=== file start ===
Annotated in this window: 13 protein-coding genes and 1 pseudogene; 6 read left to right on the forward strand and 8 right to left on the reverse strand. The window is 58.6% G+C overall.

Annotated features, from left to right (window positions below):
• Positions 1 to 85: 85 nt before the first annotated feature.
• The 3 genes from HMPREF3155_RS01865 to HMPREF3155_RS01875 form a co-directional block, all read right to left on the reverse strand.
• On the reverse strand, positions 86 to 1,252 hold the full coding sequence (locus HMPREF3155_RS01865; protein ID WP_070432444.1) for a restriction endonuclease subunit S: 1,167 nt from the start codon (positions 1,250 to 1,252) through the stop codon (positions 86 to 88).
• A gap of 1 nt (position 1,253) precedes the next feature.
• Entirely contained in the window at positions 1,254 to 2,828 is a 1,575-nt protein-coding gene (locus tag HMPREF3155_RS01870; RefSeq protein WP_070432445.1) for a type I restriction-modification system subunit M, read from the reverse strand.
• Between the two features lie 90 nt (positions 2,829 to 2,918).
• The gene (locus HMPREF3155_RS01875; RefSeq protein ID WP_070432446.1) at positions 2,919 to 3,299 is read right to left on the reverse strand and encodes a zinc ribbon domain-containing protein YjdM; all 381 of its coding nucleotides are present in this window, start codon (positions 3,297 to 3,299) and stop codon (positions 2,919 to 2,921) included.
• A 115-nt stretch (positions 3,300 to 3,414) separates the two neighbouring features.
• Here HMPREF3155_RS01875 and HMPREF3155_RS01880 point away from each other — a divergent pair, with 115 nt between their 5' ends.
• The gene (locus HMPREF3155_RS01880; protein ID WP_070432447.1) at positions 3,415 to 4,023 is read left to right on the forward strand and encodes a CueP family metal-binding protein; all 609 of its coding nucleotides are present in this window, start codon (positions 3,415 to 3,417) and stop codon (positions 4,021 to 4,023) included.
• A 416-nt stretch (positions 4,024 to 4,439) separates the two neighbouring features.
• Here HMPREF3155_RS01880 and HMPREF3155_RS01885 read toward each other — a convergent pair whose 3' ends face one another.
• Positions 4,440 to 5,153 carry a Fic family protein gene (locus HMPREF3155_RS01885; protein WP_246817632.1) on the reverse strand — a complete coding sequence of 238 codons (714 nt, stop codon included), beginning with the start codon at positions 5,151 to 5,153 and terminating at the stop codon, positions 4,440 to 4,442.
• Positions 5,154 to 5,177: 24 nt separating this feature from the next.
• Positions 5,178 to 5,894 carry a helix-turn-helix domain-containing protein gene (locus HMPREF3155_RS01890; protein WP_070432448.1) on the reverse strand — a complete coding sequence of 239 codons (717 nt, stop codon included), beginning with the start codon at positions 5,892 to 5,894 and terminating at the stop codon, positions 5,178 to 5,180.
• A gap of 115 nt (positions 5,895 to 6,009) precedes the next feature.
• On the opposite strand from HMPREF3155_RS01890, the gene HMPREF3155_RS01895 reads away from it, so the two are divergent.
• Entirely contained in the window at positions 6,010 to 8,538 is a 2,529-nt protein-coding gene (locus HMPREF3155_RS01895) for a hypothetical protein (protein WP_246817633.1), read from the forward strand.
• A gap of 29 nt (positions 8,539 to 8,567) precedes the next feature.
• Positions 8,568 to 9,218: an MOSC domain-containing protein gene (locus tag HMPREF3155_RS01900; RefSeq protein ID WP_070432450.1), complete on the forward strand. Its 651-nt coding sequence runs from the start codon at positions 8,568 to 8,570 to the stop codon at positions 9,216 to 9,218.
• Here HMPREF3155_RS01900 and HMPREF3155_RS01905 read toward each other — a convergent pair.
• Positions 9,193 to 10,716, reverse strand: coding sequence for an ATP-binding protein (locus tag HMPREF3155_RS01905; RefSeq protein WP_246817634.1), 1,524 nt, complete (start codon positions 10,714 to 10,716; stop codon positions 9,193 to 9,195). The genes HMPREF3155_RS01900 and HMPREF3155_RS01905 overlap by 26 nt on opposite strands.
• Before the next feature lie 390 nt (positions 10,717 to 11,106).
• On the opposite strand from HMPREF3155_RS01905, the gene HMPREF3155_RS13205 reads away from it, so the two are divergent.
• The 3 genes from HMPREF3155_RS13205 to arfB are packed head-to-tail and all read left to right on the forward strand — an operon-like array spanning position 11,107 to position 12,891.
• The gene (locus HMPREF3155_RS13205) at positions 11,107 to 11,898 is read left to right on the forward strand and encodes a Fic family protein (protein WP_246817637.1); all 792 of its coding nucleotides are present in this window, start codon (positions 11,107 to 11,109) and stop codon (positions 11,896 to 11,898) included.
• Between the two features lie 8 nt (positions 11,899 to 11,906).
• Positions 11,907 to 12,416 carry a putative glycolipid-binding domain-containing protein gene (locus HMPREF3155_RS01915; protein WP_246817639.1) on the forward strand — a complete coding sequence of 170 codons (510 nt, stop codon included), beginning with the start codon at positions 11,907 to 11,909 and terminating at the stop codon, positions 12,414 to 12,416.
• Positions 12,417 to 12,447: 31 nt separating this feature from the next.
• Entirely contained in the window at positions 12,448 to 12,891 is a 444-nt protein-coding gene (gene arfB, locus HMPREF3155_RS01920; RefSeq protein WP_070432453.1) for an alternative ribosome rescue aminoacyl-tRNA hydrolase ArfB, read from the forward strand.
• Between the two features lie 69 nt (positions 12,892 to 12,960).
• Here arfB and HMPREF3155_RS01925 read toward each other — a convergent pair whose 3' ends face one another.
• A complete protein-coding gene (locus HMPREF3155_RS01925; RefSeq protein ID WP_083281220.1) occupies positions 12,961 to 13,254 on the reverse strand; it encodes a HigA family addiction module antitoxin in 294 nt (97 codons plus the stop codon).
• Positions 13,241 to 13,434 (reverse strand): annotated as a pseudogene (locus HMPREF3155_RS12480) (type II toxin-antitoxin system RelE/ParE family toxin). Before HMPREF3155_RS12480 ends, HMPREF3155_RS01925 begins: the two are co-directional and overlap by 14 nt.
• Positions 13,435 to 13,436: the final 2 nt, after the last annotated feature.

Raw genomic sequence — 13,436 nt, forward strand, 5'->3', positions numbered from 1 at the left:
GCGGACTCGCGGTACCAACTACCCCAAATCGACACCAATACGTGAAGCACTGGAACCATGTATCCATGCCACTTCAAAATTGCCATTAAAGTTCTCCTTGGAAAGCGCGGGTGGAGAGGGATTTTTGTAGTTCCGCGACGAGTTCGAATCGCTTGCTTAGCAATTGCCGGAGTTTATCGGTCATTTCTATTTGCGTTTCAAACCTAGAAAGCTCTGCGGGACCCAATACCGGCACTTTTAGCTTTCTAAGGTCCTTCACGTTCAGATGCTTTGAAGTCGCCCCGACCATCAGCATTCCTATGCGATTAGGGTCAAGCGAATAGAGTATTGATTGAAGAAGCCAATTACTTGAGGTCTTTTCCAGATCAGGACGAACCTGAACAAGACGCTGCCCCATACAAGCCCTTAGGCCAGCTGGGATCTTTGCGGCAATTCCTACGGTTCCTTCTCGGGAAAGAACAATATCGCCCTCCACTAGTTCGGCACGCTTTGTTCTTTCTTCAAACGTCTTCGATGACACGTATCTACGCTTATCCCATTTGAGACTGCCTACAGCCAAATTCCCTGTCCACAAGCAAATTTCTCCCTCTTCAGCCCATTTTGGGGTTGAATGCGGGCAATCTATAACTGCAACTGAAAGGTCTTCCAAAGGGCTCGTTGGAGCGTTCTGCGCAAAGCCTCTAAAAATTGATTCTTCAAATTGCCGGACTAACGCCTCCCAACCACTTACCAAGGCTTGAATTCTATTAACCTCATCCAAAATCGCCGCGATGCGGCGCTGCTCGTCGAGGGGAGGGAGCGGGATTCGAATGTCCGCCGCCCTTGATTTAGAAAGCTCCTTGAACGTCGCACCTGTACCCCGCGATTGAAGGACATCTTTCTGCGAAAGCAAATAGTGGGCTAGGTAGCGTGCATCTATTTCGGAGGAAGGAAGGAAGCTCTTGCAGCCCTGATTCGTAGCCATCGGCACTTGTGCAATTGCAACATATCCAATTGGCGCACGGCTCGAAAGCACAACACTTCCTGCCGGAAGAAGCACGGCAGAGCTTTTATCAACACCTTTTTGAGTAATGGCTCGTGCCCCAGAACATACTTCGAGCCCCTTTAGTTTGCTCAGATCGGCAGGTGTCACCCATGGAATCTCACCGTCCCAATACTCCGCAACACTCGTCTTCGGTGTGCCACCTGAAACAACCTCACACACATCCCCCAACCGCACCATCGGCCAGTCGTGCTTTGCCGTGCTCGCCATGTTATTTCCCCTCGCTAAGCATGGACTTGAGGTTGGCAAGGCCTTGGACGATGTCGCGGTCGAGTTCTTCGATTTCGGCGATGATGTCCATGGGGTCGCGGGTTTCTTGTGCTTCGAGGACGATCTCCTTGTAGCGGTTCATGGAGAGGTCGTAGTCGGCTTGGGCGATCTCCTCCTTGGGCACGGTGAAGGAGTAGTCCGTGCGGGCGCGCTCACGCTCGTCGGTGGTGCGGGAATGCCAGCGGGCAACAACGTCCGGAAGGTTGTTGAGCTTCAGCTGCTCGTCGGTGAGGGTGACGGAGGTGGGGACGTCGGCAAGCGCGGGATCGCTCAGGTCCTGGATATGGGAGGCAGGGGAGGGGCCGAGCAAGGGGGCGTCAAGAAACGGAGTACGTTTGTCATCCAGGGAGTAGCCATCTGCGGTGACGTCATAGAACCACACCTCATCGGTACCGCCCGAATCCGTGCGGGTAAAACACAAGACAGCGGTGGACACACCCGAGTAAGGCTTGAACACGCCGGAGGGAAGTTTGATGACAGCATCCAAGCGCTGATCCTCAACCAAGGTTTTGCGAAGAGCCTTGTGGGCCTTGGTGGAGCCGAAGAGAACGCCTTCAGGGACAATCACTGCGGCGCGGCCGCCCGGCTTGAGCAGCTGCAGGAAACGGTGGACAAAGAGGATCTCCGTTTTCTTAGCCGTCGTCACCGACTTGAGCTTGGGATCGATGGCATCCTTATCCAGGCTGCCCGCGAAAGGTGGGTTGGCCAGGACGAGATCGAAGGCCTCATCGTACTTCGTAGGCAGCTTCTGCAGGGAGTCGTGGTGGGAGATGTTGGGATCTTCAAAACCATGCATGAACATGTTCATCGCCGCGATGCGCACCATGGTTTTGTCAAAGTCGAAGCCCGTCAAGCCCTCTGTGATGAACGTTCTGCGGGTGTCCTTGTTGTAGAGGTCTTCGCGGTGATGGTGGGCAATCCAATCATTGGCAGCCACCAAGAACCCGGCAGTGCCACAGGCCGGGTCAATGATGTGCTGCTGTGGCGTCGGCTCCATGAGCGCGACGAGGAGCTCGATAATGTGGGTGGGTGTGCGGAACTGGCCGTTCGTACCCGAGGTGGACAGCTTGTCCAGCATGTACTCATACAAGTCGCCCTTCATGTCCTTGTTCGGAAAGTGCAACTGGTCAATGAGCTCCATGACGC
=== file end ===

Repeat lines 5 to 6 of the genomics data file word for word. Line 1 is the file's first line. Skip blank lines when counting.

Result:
• On the reverse strand, positions 86 to 1,252 hold the full coding sequence (locus HMPREF3155_RS01865; protein ID WP_070432444.1) for a restriction endonuclease subunit S: 1,167 nt from the start codon (positions 1,250 to 1,252) through the stop codon (positions 86 to 88).
• A gap of 1 nt (position 1,253) precedes the next feature.